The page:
If you’ve been staring at the ceiling trying to fall asleep, while also worrying about the health risks to you, your family and loved ones while also considering how to navigate your career and finances due the current Covid-19 changes we are seeing in Australia and around the world, please know one thing. You are not alone.
You might be worrying about what you’ve heard on the news:
“Today there was an increase in active cases in Victoria.”
You might be worrying about what the neighbour said:
“Someone at my work place was tested for Covid.”
You might be wondering why your neighbour would tell you that in such a flippant tone and you might be regularly looking for information and following regular news updates on the Covid-19 numbers.
You might also be experiencing neck and shoulder tightness, headaches and dizziness and feeling nauseous.
The good news is that there is nothing seriously wrong with you if you are feeling like this. You may be experiencing some health anxiety and certainly the current environment that we find ourselves in can be a real trigger for some people to experience health anxiety.
The reality is, we are experiencing a change in global health where governments and people are having to change their behaviours for the sake of the overall safety of our population. We all need to be following the advice of our governments and medical bodies to reduce the risk of transmitting Covid-19 cases within our community so we can look after our vulnerable populations and aim for a return to “normal” life.
It’s recommended right now that we monitor and take measures to protect and in doing so, it can be challenging to not over-commit to this safety and over-commit to being vigilant as this can cause a state of anxiety in some people.
What is also really important to know is that what is happening right now is what we call a situational stressor, one that in time will pass, given the good work everyone is doing in following the advice to stay safe.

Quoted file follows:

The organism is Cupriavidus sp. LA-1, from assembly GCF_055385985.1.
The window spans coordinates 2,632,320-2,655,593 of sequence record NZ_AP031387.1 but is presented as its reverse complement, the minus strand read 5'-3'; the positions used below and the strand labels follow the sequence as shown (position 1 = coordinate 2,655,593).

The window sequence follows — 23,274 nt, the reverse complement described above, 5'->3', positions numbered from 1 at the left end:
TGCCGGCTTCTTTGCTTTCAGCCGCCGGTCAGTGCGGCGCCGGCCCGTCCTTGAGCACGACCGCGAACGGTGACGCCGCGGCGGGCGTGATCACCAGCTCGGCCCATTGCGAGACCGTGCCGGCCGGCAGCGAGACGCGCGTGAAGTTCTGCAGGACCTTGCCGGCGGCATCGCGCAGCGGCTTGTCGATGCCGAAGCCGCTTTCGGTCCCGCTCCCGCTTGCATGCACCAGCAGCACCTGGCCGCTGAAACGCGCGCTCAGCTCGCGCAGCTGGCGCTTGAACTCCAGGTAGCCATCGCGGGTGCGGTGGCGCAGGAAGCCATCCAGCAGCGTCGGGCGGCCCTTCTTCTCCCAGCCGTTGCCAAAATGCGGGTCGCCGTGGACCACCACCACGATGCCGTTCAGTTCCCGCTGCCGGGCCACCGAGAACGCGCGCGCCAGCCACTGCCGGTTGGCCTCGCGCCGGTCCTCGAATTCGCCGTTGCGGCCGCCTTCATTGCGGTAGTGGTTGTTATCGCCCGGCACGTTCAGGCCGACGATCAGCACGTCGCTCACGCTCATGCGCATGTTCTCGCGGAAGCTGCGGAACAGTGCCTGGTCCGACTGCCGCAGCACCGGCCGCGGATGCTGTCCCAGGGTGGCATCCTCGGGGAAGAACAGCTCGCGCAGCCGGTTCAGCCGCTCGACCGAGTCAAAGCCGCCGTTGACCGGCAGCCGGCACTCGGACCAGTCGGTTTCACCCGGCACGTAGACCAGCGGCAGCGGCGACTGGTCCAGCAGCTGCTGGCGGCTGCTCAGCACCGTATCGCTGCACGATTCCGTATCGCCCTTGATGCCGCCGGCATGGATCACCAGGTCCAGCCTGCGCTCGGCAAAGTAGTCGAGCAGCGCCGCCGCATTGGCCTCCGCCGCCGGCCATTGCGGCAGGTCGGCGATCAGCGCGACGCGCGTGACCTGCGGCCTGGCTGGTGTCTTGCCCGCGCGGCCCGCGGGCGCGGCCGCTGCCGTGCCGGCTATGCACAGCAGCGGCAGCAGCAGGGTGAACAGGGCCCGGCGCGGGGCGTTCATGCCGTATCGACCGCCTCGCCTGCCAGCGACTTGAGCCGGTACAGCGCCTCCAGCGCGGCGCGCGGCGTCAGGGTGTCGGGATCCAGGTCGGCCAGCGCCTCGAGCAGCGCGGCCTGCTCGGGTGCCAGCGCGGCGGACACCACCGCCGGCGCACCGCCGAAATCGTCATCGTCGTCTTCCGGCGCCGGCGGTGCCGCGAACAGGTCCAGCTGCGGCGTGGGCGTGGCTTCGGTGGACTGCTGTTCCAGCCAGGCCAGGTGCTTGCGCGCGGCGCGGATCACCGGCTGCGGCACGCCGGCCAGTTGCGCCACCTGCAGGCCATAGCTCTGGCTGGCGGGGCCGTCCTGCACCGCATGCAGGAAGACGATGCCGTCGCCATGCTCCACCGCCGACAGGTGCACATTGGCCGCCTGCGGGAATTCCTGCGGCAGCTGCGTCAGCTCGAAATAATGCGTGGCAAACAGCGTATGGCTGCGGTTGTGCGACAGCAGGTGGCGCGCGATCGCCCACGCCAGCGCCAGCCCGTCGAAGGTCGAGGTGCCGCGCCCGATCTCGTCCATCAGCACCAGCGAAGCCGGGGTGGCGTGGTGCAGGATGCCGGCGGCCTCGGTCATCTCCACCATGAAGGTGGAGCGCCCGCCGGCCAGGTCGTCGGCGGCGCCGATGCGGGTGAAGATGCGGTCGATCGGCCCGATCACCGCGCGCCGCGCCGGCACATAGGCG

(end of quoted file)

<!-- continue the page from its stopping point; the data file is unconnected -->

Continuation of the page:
Understanding what a situational stressor is can be helpful in itself. This is because sometimes simply understanding something better can help relieve anxiety. A situational stress requires a situational response, a temporary plan that we will need to be relied on for a period of time.
It can be worrying not knowing for how long we will need this situational plan, however knowing there is a plan gives us a way to manage the worry in the interim. Reminding yourself that there is a plan when you are feeling worried can help.
However, there are a range of anxiety and mood disorders that can exist alongside and in addition to situational stresses and other medical conditions. Sometimes it is important to seek medical advice to clarify your physical health. An effective treatment for anxiety disorders or for those of us experiencing situational stress, is Cognitive Behavioural Therapy. CBT is based on the premise that our thoughts about a situation effects how we feel and that this in turn determines how we behave. CBT will help you overcome fears by developing ways of correcting irrational thoughts and replacing them with more rational thoughts. This in turn, reduces the severity of anxious symptoms. Working together with a Psychologist trained in the CBT approach will lead to a reduction in symptoms in general and an improved overall mental health will be the result.
For you, if you are staring at the ceiling, trying to fall asleep, worrying, it might be time to talk to your GP or your psychologist about Cognitive Behavior Therapy to create a positive change in the way you are feeling.
Change can be really hard, and sometimes what’s really hard can also help us change for the better.
Written by: Karen Farrar, Psychologist, Proactive Health + Movement, Waurn Ponds, Victoria.